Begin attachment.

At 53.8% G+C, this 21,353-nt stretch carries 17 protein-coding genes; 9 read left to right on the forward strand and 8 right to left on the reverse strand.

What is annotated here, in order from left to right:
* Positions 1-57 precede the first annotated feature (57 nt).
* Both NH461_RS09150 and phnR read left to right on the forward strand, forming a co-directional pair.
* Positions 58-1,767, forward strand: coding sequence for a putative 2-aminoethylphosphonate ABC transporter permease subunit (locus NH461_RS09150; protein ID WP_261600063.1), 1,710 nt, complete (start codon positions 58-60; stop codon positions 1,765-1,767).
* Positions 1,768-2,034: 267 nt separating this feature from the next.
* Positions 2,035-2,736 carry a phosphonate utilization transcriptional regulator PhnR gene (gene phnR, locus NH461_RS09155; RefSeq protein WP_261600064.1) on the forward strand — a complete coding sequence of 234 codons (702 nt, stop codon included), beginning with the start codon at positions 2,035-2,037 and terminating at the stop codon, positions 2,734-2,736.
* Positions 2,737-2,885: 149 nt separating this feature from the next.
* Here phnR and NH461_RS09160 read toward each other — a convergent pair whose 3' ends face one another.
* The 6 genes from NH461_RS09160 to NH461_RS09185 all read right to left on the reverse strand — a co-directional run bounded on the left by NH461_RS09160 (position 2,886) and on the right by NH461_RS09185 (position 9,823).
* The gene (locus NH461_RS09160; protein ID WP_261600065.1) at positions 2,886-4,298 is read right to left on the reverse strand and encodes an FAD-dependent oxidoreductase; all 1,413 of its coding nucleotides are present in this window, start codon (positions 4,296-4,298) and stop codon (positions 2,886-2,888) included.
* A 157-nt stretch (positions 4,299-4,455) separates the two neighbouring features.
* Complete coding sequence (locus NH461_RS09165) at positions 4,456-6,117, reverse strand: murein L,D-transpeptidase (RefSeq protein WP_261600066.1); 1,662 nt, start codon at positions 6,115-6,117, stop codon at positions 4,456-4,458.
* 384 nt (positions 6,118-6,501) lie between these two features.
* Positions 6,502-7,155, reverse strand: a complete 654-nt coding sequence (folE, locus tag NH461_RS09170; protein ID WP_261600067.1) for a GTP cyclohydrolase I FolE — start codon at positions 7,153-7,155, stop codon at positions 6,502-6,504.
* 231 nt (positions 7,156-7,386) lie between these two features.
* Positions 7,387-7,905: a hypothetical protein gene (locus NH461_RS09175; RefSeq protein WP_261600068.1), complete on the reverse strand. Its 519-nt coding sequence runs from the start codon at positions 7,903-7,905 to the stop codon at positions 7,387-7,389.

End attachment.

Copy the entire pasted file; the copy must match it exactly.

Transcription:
At 53.8% G+C, this 21,353-nt stretch carries 17 protein-coding genes; 9 read left to right on the forward strand and 8 right to left on the reverse strand.

What is annotated here, in order from left to right:
* Positions 1-57 precede the first annotated feature (57 nt).
* Both NH461_RS09150 and phnR read left to right on the forward strand, forming a co-directional pair.
* Positions 58-1,767, forward strand: coding sequence for a putative 2-aminoethylphosphonate ABC transporter permease subunit (locus NH461_RS09150; protein ID WP_261600063.1), 1,710 nt, complete (start codon positions 58-60; stop codon positions 1,765-1,767).
* Positions 1,768-2,034: 267 nt separating this feature from the next.
* Positions 2,035-2,736 carry a phosphonate utilization transcriptional regulator PhnR gene (gene phnR, locus NH461_RS09155; RefSeq protein WP_261600064.1) on the forward strand — a complete coding sequence of 234 codons (702 nt, stop codon included), beginning with the start codon at positions 2,035-2,037 and terminating at the stop codon, positions 2,734-2,736.
* Positions 2,737-2,885: 149 nt separating this feature from the next.
* Here phnR and NH461_RS09160 read toward each other — a convergent pair whose 3' ends face one another.
* The 6 genes from NH461_RS09160 to NH461_RS09185 all read right to left on the reverse strand — a co-directional run bounded on the left by NH461_RS09160 (position 2,886) and on the right by NH461_RS09185 (position 9,823).
* The gene (locus NH461_RS09160; protein ID WP_261600065.1) at positions 2,886-4,298 is read right to left on the reverse strand and encodes an FAD-dependent oxidoreductase; all 1,413 of its coding nucleotides are present in this window, start codon (positions 4,296-4,298) and stop codon (positions 2,886-2,888) included.
* A 157-nt stretch (positions 4,299-4,455) separates the two neighbouring features.
* Complete coding sequence (locus NH461_RS09165) at positions 4,456-6,117, reverse strand: murein L,D-transpeptidase (RefSeq protein WP_261600066.1); 1,662 nt, start codon at positions 6,115-6,117, stop codon at positions 4,456-4,458.
* 384 nt (positions 6,118-6,501) lie between these two features.
* Positions 6,502-7,155, reverse strand: a complete 654-nt coding sequence (folE, locus tag NH461_RS09170; protein ID WP_261600067.1) for a GTP cyclohydrolase I FolE — start codon at positions 7,153-7,155, stop codon at positions 6,502-6,504.
* 231 nt (positions 7,156-7,386) lie between these two features.
* Positions 7,387-7,905: a hypothetical protein gene (locus NH461_RS09175; RefSeq protein WP_261600068.1), complete on the reverse strand. Its 519-nt coding sequence runs from the start codon at positions 7,903-7,905 to the stop codon at positions 7,387-7,389.